Autobiography of János Kollár
I was born in 1956 in Budapest, Hungary, the oldest of six children in a close family full of engineers and musicians. I was a bookish child, interested mostly in history, adventure stories and the sciences. Around age eight I developed a strong stammer, which further led me to reading. The stammering gradually subsided over the next fifteen years, but hints of it remain with me, especially when I am tired of giving talks.
In elementary school I was an undistinguished student, getting middling grades in many classes but doing well in the few that interested me. Luckily my parents had confidence in me, and for high school sent me to the Piarist Fathers. Their school, called the Budapesti Piarista Gimnázium, was founded in 1717. During the communist years it was barely tolerated by the government, but it was probably the best school in Hungary. After getting many failing grades in the first weeks, I came to understand that I had to work hard, and by the end of the first year I was near the top of my class. This was really the experience that started me on the path toward knowledge and science. My two most influential teachers were János Pogány, who taught mathematics, and Zoltán Fórián-Szabó, who taught physics and chemistry.
It was also at this time that I got involved in mathematics competitions. These had a long tradition in Hungary; the first competition for high school students was established in 1894. Those who did well were invited to participate in a monthly meeting where we worked on developing our problem-solving skills. This was a great opportunity to meet other students who were also interested in mathematics, and spur each other on to do better. Each year the best of us were sent to the International Mathematical Olympiad. I was selected twice and returned with a gold medal both times.
After a year of mandatory military service, I enrolled in Eötvös Loránd University in Budapest as a mathematics student. Here I was mostly influenced in my first year by László Babai and later by Ervin Fried. They told me that there was this large branch of mathematics, called algebraic geometry, which was completely unknown in Hungary at that time. So I decided to learn it. For two years I worked completely alone, with only a few books. It was slow going, with nobody to consult, but it resulted in my learning the foundations very well. After that I spent two semesters in Moscow as an exchange student, where I attended the lectures of Iskovskikh and Manin, and the seminar of Shafarevich. At the end of university I applied to enter the PhD programme in Moscow. I had strong support from the Russian mathematicians, but, to my surprise, the examiner failed me on the required Marxism-Leninism exam. I was very disheartened, but this turned out to be one of the great lucky twists in my life.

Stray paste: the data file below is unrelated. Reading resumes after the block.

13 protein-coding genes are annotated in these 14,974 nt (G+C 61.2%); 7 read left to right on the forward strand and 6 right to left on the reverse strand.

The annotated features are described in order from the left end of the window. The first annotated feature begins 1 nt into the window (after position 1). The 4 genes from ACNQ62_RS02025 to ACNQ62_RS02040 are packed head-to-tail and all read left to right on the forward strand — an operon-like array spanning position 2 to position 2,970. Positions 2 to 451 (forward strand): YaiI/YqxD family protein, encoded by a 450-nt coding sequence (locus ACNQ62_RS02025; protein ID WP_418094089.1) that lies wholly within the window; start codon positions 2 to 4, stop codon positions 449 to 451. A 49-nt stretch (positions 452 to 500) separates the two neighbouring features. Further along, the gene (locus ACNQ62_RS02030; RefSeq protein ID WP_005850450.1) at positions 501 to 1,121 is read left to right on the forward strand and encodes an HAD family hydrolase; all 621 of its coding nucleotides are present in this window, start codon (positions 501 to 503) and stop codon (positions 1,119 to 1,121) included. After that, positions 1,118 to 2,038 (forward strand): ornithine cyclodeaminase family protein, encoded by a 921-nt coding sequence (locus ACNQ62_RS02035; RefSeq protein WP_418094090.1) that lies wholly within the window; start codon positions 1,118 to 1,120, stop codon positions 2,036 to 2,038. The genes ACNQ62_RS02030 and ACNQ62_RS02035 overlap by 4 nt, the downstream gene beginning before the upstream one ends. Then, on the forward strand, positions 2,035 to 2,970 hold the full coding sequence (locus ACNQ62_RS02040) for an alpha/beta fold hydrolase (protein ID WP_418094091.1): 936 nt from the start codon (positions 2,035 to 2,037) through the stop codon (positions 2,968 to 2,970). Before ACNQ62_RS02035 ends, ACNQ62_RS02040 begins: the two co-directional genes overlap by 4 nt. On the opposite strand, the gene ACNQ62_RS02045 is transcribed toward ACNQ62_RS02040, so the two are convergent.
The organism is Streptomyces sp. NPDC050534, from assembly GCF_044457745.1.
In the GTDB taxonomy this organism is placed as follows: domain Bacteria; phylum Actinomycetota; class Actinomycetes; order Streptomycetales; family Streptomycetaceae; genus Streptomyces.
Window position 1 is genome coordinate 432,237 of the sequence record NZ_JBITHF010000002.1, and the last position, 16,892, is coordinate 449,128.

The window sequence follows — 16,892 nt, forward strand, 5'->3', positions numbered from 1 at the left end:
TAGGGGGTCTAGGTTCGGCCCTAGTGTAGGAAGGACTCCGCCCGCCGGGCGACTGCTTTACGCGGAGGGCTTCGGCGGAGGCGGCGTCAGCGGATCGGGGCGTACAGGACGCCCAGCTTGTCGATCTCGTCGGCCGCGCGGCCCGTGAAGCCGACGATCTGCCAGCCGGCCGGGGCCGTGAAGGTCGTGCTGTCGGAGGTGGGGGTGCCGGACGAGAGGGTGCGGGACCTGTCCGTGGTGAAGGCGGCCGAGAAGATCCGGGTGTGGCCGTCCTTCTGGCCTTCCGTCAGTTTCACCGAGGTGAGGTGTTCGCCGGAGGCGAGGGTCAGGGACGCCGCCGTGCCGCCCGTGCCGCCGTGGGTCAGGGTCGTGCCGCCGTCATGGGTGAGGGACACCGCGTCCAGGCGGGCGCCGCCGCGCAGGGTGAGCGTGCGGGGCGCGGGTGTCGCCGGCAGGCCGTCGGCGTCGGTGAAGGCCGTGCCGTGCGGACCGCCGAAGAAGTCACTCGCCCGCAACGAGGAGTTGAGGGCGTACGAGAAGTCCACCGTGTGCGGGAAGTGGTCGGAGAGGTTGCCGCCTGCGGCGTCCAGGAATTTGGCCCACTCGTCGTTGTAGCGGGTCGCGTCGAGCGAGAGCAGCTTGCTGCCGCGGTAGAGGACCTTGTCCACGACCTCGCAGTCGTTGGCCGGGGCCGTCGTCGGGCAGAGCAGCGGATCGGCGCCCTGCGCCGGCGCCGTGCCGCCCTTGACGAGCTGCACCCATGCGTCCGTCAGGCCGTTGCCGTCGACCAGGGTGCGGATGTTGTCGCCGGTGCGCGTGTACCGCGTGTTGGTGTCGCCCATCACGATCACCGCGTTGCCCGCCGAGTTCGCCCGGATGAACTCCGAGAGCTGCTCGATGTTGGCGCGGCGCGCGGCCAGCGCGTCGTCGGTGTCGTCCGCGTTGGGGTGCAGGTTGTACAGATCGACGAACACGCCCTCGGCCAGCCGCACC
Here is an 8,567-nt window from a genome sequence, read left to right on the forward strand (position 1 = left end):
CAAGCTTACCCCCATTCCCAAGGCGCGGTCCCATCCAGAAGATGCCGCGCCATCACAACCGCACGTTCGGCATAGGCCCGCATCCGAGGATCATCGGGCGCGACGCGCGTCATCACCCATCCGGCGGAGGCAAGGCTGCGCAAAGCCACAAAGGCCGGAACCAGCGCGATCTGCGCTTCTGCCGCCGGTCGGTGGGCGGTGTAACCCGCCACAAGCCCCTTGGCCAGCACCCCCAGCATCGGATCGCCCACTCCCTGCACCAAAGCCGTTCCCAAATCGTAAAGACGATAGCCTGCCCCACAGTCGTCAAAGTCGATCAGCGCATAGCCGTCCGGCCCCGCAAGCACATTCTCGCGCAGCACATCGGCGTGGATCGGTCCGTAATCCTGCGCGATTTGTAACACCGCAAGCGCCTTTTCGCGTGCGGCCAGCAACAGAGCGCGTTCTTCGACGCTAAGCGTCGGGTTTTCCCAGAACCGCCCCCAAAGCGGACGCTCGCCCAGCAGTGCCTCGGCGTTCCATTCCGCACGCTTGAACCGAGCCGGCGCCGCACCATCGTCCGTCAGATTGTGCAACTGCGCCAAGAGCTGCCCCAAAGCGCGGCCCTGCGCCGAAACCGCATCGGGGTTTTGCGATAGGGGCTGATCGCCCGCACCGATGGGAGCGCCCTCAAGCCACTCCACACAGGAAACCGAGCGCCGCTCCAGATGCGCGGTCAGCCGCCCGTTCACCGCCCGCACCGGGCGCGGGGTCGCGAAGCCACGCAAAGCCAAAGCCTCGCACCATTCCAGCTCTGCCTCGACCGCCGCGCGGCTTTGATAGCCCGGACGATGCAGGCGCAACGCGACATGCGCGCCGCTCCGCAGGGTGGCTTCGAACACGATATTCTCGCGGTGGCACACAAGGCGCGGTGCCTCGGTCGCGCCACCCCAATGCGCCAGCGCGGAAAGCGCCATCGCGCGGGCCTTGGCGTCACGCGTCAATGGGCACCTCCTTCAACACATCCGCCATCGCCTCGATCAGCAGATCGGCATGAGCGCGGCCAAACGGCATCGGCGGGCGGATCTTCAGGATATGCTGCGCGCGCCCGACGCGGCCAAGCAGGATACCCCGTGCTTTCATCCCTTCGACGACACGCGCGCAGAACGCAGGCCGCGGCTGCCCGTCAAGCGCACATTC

I had met David Eisenbud when he visited Hungary during my undergraduate years, so when Moscow fell through I wrote to him, asking to be a student in the USA. This was somewhat illegal at that time, so my whole application consisted of that letter. He arranged for a full scholarship for me, and in 1981 I arrived at Brandeis University, where I studied with Teruhisa Matsusaka. He taught me to aim to be not only a technician but a scientist, maybe even a natural philosopher. It was also there that I met my wife, Jennifer Johnson.
I graduated in 1984 and started a Junior Fellowship at Harvard. The Fellowship gave me an opportunity to spend three months in Nagoya and begin my collaboration with Shigefumi Mori. This turned out to have a decisive influence on my work, both in our joint papers, books and in my work ever since.
In 1987 I accepted an invitation from Herb Clemens and joined the mathematics department at the University of Utah in Salt Lake City. The next twelve years were very fruitful, with several visits by Mori, Miyaoka, Voisin, and three intense Summer Seminars where dozens of young algebraic geometers came together to work on the rapidly developing minimal model programme, the moduli theory of canonical models and the early stages of the study of rationally connected varieties. These three topics have been the main areas of my research ever since. It is also in Salt Lake City that our daughter Alicia was born; she is currently a Postdoc at Princeton in experimental physics.
In 1999 we moved to Princeton University, where we have been ever since. Since then I have learned the most from my students, especially from ongoing collaborations with Alessio Corti, Sándor Kovács and Chenyang Xu. I hope to continue learning for many years to come.
26 September 2017 Hong Kong